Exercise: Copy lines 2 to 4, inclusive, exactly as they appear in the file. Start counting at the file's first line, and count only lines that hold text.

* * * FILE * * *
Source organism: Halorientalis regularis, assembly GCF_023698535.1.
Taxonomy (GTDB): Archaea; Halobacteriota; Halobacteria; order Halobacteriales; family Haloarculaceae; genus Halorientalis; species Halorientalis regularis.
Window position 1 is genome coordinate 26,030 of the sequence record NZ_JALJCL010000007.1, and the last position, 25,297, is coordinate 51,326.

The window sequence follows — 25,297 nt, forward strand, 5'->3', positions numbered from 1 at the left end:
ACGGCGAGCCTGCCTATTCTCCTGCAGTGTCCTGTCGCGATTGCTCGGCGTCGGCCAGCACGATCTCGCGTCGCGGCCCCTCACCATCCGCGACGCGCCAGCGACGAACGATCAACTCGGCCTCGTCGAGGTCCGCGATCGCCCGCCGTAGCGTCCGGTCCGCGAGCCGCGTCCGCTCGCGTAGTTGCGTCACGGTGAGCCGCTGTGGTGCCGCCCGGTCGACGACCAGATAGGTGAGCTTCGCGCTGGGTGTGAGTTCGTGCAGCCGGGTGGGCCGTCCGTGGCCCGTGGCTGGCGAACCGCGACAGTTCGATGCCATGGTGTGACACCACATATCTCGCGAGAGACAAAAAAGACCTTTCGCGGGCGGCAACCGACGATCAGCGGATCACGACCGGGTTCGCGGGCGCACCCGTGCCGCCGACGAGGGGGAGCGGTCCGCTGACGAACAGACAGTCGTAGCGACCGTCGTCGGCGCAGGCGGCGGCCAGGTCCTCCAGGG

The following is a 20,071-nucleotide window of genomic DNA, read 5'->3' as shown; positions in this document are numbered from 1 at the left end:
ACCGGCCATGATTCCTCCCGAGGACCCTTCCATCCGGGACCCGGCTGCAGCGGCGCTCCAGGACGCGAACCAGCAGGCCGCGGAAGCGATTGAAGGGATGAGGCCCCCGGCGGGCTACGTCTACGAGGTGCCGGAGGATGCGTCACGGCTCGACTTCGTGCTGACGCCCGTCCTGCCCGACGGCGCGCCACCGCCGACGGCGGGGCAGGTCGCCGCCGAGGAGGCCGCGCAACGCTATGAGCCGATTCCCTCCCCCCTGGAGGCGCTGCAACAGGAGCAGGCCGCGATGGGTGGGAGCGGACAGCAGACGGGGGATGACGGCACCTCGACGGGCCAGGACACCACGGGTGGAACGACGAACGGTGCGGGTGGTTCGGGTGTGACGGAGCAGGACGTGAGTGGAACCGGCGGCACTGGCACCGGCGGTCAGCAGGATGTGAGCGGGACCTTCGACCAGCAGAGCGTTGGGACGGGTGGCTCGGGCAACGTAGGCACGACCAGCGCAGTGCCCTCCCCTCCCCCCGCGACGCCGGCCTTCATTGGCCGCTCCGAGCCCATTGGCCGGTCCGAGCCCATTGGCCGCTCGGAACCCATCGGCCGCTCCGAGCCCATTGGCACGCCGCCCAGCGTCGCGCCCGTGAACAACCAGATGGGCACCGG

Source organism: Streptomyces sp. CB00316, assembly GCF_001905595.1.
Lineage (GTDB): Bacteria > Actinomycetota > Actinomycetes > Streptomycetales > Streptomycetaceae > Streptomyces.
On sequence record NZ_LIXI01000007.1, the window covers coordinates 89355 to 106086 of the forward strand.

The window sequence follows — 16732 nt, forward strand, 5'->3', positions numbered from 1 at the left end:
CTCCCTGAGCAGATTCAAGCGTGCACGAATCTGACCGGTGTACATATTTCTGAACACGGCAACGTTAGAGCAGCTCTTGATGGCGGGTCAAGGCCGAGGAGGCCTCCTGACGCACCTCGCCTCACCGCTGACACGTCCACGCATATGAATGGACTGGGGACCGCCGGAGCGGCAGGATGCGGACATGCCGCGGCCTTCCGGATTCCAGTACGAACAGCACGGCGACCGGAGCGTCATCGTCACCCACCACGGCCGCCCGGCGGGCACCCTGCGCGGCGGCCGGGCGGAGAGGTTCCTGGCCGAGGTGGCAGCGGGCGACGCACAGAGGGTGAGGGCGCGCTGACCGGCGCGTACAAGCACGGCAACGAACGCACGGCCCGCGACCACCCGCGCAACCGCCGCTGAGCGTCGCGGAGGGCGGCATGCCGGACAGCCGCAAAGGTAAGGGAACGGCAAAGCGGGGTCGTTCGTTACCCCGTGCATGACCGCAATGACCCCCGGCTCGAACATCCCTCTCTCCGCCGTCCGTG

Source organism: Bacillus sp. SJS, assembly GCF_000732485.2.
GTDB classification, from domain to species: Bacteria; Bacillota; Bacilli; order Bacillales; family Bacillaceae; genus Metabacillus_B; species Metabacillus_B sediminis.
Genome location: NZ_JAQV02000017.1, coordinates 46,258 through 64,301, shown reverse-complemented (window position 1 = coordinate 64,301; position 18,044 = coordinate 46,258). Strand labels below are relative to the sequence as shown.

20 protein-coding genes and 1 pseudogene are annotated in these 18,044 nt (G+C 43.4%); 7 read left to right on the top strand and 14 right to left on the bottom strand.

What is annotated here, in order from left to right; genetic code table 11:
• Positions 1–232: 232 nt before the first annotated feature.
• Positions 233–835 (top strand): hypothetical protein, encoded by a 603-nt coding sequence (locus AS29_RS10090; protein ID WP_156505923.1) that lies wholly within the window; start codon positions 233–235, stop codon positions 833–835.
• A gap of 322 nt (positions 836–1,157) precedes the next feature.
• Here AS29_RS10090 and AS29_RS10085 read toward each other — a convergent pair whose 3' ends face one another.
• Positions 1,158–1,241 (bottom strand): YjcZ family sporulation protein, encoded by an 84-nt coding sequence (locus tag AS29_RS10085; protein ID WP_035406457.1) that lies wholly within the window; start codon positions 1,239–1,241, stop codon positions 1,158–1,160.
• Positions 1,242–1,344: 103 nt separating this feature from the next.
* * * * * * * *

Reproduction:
Taxonomy (GTDB): Archaea; Halobacteriota; Halobacteria; order Halobacteriales; family Haloarculaceae; genus Halorientalis; species Halorientalis regularis.
Window position 1 is genome coordinate 26,030 of the sequence record NZ_JALJCL010000007.1, and the last position, 25,297, is coordinate 51,326.

The window sequence follows — 25,297 nt, forward strand, 5'->3', positions numbered from 1 at the left end: